Government officials usually do not wage movements against the government but in this case, they did because of their love for their mother tongue, especially as the students and others were vocal for Bangla to be a state language.
Dhirendranath Datta, a constituent assembly member from the East Pakistan Congress Party, moved an amendment motion to include Bangla as one of the languages of the constituent assembly in February 1948.
Dhirendranath noted that out of the 6.9 crore population of Pakistan, 4.4 crore lakh spoke Bangla as their mother tongue. The central leaders, including Liaquat Ali Khan, prime minister of Pakistan, and Khwaja Nazimuddin, chief minister of East Bengal, opposed the motion. On hearing that the motion had been rejected, students, intellectuals and politicians of East Pakistan became agitated. Newspapers also criticised the politicians who had rejected the motion.
Student’s movement during March 11–15 spread to other districts and major towns and strikes were successfully observed.
Under such circumstances, Khwaja Nazimuddin, before Muhammad Ali Jinnah’s visit to Dhaka, signed an agreement with leaders of Sarbadaliya Rashtrabhasha Sangram Parisahd. Sangram Parisahd leaders postponed their agitation programme.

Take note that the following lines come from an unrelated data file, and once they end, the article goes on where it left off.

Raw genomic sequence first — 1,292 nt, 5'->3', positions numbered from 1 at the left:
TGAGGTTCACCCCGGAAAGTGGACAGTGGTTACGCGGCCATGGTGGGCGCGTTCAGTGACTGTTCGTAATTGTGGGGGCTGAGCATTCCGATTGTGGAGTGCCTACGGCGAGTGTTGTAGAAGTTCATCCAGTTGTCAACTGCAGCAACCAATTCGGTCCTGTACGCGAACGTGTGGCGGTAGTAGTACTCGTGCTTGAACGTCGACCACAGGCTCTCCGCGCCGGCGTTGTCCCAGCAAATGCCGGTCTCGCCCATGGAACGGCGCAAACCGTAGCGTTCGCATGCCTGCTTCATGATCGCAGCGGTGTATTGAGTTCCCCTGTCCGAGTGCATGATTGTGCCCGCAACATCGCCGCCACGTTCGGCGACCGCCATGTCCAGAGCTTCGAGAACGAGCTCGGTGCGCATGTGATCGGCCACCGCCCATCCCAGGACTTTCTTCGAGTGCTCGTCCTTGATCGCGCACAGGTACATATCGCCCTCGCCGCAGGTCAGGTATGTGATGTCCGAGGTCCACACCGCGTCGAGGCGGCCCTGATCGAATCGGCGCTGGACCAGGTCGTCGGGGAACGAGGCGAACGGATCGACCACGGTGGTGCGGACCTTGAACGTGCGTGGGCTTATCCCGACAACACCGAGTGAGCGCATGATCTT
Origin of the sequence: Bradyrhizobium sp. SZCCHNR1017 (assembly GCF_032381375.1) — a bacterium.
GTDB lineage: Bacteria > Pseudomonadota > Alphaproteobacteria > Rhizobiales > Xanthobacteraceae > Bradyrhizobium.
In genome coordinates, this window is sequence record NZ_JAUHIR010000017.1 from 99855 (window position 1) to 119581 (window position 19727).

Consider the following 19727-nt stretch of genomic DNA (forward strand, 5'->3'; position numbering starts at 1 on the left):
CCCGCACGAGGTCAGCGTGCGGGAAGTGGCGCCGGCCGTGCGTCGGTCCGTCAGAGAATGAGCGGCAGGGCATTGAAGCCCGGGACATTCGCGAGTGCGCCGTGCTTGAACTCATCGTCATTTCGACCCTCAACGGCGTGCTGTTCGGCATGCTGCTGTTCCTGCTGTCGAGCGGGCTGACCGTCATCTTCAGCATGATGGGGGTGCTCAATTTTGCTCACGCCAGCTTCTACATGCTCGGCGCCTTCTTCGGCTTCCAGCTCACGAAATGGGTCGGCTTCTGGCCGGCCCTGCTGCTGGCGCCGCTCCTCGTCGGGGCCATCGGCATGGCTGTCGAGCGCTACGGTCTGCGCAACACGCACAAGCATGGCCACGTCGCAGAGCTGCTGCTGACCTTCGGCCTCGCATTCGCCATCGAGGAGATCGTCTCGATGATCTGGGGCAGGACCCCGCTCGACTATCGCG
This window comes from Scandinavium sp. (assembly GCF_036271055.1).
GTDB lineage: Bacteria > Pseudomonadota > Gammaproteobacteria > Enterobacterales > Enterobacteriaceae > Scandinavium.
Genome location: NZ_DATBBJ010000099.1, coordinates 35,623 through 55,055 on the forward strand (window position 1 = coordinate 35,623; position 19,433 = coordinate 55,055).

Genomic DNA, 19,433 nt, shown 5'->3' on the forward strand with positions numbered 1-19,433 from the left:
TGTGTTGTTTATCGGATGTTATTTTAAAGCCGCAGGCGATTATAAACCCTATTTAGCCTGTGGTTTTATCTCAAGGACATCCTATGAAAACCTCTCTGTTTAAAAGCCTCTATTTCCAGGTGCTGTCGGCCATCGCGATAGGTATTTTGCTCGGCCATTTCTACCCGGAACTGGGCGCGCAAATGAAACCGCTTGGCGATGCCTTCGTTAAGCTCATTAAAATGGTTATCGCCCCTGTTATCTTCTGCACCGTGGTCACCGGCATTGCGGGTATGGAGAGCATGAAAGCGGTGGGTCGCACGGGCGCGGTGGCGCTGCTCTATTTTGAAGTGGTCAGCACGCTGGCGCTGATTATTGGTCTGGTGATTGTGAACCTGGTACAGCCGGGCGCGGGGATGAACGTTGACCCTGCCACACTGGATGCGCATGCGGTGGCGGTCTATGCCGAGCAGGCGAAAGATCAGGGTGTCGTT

Many student leaders including Mohammad Toaha, then vice-president of the Fazlul Haque Hall union of Dhaka University, protested against the agreement and Tajuddin Ahmad supported Toaha.
However, although Khwaja Nazimuddin agreed to a few terms and conditions, he did not comply with their demand that Bangla should be made a state language.
Jinnah, the governor general of Pakistan, on March 21, 1948, in addressing a rally in the Ramna Race Course (now Suhrawardy Udyan) declared that ‘Urdu, and no other language’ embodied the spirit of the Muslim nation and would remain as the state language, labelling those who disagreed with his views as ‘enemies of Pakistan’. A good portion of students who attended left the rally in protest at what Jinnah said.
Jinnah later in the special convocation of Dhaka University at the Curzon Hall on March 24, iterated that Urdu would be the only state language of Pakistan and many students attending the convocation shouted ‘No, no’.
These incidents agitated the students.